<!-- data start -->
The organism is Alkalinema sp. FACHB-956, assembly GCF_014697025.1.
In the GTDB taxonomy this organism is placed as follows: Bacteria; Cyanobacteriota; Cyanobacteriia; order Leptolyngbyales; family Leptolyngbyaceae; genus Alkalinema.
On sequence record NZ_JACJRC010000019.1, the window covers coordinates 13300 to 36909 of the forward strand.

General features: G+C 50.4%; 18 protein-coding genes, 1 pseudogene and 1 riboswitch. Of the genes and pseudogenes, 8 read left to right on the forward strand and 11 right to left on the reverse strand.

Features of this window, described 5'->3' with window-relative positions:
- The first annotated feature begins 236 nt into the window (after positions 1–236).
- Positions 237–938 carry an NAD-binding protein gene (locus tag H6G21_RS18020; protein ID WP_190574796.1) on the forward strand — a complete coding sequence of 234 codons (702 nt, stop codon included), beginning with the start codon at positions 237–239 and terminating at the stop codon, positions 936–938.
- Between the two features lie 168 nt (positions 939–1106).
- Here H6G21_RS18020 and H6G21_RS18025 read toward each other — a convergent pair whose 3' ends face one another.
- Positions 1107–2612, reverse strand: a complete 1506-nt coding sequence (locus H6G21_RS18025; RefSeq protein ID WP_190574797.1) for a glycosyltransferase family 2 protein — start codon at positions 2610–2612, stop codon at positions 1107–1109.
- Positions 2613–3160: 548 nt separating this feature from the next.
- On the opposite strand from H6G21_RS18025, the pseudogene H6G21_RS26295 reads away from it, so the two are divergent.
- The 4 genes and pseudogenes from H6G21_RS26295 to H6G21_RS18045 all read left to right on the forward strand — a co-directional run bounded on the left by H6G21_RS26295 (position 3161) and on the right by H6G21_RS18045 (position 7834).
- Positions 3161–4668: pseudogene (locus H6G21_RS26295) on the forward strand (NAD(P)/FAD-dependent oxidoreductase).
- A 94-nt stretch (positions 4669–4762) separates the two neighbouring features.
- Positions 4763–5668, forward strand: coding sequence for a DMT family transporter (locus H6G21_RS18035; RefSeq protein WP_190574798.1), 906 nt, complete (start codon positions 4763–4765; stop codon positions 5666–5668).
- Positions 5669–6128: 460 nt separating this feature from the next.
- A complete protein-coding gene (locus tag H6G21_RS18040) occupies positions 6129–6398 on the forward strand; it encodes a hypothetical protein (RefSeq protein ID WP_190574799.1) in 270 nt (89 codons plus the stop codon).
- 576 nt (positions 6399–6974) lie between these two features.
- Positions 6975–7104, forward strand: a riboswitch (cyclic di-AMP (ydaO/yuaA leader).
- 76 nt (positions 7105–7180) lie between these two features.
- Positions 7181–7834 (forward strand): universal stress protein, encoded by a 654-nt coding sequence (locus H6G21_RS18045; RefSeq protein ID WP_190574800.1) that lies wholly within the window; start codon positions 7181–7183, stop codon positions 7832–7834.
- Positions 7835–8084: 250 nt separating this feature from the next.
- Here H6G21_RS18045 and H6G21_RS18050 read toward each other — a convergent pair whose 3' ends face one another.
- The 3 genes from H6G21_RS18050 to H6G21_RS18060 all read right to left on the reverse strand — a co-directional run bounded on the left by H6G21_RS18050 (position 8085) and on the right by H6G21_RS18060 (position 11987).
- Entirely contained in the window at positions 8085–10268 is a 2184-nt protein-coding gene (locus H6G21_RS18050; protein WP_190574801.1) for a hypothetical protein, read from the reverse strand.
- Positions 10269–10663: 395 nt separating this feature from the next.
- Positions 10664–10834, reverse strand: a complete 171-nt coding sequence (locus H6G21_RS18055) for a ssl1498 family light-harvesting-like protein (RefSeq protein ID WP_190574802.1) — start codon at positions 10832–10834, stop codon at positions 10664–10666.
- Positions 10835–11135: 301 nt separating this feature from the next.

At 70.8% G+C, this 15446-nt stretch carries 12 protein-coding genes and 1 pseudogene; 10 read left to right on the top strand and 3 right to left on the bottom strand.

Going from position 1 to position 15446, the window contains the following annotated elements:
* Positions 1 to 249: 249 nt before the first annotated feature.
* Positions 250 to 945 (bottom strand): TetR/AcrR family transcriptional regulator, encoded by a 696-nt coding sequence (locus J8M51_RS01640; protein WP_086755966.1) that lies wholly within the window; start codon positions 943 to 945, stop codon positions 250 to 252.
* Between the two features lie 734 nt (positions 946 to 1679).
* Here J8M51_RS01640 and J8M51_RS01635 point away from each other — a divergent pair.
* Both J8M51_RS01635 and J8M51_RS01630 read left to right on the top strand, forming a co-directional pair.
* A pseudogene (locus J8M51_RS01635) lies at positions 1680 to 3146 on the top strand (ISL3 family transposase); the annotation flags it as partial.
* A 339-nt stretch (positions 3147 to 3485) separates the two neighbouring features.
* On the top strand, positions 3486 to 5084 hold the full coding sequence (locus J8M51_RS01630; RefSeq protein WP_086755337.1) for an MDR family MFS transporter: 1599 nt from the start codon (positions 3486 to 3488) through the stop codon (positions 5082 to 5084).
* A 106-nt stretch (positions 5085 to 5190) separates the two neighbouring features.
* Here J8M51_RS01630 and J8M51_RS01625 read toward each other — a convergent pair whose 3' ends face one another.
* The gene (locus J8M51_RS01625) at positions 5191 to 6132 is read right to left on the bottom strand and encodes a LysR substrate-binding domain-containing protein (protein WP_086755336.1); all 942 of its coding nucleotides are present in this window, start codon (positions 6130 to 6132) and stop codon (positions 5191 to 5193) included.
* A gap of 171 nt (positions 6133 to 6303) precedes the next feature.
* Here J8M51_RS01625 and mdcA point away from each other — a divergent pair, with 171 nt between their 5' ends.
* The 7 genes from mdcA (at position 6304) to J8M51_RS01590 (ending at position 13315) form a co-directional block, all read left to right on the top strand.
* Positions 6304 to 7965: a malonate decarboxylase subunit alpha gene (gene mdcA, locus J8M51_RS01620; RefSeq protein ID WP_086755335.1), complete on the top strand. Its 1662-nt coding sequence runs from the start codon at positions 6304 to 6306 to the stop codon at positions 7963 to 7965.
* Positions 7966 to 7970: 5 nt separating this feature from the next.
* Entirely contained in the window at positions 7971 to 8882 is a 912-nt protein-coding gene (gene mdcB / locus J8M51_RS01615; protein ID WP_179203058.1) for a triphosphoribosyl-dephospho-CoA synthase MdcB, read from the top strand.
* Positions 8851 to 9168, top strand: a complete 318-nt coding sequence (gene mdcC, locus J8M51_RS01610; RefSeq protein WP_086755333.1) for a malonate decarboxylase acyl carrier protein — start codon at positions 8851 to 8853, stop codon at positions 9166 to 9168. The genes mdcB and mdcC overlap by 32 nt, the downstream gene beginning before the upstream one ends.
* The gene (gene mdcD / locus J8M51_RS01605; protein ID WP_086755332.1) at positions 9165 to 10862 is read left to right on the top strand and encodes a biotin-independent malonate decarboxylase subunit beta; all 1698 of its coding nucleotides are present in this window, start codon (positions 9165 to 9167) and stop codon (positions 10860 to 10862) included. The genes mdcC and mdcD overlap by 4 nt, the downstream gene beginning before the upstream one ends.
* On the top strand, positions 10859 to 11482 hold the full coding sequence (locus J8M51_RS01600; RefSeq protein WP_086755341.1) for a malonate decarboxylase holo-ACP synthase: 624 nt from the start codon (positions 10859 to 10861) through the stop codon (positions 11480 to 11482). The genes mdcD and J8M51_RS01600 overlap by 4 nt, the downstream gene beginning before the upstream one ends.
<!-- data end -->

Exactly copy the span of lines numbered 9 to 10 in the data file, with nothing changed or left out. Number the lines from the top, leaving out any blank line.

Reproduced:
- Here H6G21_RS18020 and H6G21_RS18025 read toward each other — a convergent pair whose 3' ends face one another.
- Positions 1107–2612, reverse strand: a complete 1506-nt coding sequence (locus H6G21_RS18025; RefSeq protein ID WP_190574797.1) for a glycosyltransferase family 2 protein — start codon at positions 2610–2612, stop codon at positions 1107–1109.